Striped dolphins living free in the ocean, in their water, not some artificial glump that we manufacture just to keep them alive for the next show.

 

Don’t Go to the Dolphin Show – Ric O’Barry Interview

Ric O'Barry after release of The Cove

Ric O'Barry after release of The Cove, photo from The Examiner

Ric O’Barry, from Save Japan Dolphins, articulates

  • why going to the dolphin show is what keeps the dolphin hunting and capturing money machine going
  • why dolphins bred in captivity is not an acceptable alternative

So, whether your local or not-so-local dolphin show or display is at the Georgia Aquarium, Sea World, Six Flags Discovery Kingdom, the National Aquarium, the Shedd Aquarium – don’t go.

Georgia Aquarium General Admission ticket price includes dolphin show:  Now that the Georgia Aquarium has included the price of the dolphin show in the General Admission price (but only a third or less of the participants will actually be able to make it into that horrid theater), everyone who goes to the Georgia Aquarium pays directly for dolphin captivity.  No longer can one rather craftily make the argument that they are going to see the jellies, but that they do not support dolphin captivity.  Nope.  Not any more.  The Georgia Aquarium is making you pay for that.  More on that later.

But now to Mr. O’Barry, who has worked for dolphin freedom for over 40 years, interviewed on February 16, 2012, by Veenarat Laohapakakul, for the show Viewpoint on ASEAN TV:


He also provides a pathway to dolphin freedom:

  • Stop the captures;
  • Rehabilitate and release the dolphins (who can be) already in captivity;
  • Use birth control for those dolphins already in captivity.

Freedom is not just another word for nothing left to lose.  Maybe it is for humans, who with those amazing thumbs can give up on their own lives.  But we have no right to project our own failings on the rest of the animal kingdom.

Just say NO! to the dolphin show.

For more information and how you can help:

Give the gift of dolphin and orca freedom

This Holiday season, when you receive that solicitation from Sea World, the Georgia Aquarium or another aquarium or swim-with enterprise to buy your family a few minutes in the presence of captive dolphins or whales, just say no.

No matter how “cute” and friendly or massive and majestic they are, when you buy a ticket to the show, you are purchasing cetacean slaughter as well as capture and captive breeding.

Whatever their origin, this captive life is characterized by housing in a morbidly small tank, or occasionally more than one tank, away from the communal and familial groups with whom they live in the wild, with insufficient quality of life, unable to display the behaviors that they have for more than 30,000,000 years.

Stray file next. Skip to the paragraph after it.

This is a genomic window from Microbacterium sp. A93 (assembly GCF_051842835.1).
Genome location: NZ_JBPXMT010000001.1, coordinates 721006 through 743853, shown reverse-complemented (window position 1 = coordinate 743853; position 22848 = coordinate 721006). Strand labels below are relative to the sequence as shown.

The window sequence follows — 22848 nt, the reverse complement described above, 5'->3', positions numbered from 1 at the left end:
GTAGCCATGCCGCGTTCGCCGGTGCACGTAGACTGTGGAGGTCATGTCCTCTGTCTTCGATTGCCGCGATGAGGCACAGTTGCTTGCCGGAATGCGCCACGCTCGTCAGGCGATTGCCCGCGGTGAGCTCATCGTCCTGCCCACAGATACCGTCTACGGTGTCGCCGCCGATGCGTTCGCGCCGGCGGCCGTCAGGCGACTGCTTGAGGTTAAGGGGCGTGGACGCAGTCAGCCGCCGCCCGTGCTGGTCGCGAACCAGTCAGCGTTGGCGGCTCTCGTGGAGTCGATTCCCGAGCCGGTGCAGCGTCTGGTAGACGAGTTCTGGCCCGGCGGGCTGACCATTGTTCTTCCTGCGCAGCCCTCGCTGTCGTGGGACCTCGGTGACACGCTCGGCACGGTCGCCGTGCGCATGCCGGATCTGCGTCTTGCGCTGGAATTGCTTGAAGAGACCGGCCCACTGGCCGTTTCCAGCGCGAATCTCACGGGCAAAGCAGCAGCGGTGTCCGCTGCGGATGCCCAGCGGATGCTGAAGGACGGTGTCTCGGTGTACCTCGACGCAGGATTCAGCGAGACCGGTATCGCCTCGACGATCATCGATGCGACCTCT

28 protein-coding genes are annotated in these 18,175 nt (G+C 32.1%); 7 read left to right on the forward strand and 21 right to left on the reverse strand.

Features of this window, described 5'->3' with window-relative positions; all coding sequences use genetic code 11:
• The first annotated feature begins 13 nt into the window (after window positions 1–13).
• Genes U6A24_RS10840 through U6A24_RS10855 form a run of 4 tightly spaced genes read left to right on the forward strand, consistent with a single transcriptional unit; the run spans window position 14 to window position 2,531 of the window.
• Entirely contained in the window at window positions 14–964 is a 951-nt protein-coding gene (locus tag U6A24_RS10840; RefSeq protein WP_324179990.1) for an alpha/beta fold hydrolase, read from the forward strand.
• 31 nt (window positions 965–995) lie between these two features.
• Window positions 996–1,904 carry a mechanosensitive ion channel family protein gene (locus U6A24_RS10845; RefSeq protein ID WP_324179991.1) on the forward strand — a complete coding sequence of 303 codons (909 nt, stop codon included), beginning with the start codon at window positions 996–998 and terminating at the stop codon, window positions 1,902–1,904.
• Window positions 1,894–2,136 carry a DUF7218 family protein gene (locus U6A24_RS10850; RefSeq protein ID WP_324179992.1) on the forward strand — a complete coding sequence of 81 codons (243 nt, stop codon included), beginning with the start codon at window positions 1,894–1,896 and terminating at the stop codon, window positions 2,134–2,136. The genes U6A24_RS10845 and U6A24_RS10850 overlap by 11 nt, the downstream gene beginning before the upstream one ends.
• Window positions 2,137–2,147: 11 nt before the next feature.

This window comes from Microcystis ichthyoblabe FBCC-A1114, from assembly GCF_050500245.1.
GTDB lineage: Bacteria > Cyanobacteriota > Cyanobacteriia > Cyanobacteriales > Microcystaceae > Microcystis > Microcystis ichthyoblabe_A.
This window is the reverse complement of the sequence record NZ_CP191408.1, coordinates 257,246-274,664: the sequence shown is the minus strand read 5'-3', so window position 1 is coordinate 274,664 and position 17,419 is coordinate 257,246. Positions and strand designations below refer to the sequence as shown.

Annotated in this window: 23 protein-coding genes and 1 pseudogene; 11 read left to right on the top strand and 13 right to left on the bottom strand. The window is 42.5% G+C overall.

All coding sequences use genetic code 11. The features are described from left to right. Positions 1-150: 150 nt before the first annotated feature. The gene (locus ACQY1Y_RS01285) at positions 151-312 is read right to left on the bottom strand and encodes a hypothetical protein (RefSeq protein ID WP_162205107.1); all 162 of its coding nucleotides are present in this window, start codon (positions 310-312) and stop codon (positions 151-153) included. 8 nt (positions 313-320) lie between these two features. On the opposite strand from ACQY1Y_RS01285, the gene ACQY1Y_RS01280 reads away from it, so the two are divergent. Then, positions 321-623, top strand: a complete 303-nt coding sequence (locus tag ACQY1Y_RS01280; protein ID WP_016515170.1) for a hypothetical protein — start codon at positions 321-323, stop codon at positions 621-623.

When you buy that ticket, you are purchasing force-feeding to train them that dead-fish-in-the-hands-of-humans is food.  You are buying a ticket in a crap shoot that the next dolphin or orca will adjust to captivity. Or will survive captivity.  And the stake for each captive is her life.

For a gift this year, why not try spreading the message of freedom and respect for these naturally peace-loving marine animals?  Buy a copy of The Cove for someone who does not yet know of the horrors occurring right now in Taiji, Japan.  Donate to Save Japan Dolphins or buy apparel that saves dolphins.  [Someone in my life is getting a Save Japan Dolphins bracelet and maybe a sweatshirt and a hat or two.  Wonder who?]  Watch the free documentary A Fall from Freedom with your friends and family.  Contribute to the ongoing legal efforts to free Morgan and Tokitai (Lolita).

So push “play” and watch this marvelous video by Gudrun Wiesflecker, if you haven’t already, as you read these last few words.

While the story of captivity is not a pleasant one, the story of willful blindness isn’t either.  The lasting reward of contributing to cetacean freedom, on the other hand, is a gift worthy of any holiday, but especially these now upon us.

It probably will not be the last time I say this to you, but Happy Holidays.  Peace and freedom to you and to all cetaceans, now and forever.

Cove Blue for Jiyu

Whether the Georgia Aquarium dolphin shows are educational

A few weeks ago, I posted a blog on this topic, and if you had the great good fortune to have seen the videos in the blog, you would have seen first hand via video shot by a customer of the Georgia Aquarium that the Aquarium’s dolphin extravaganza was, shall we say, a little lean on educational value.

Seeing unvarnished home movies likely provides something a tad closer to the reality of the dolphin show than a highly polished piece that the Georgia Aquarium would put together as an advertisement.  Make sense?  It does to me, too.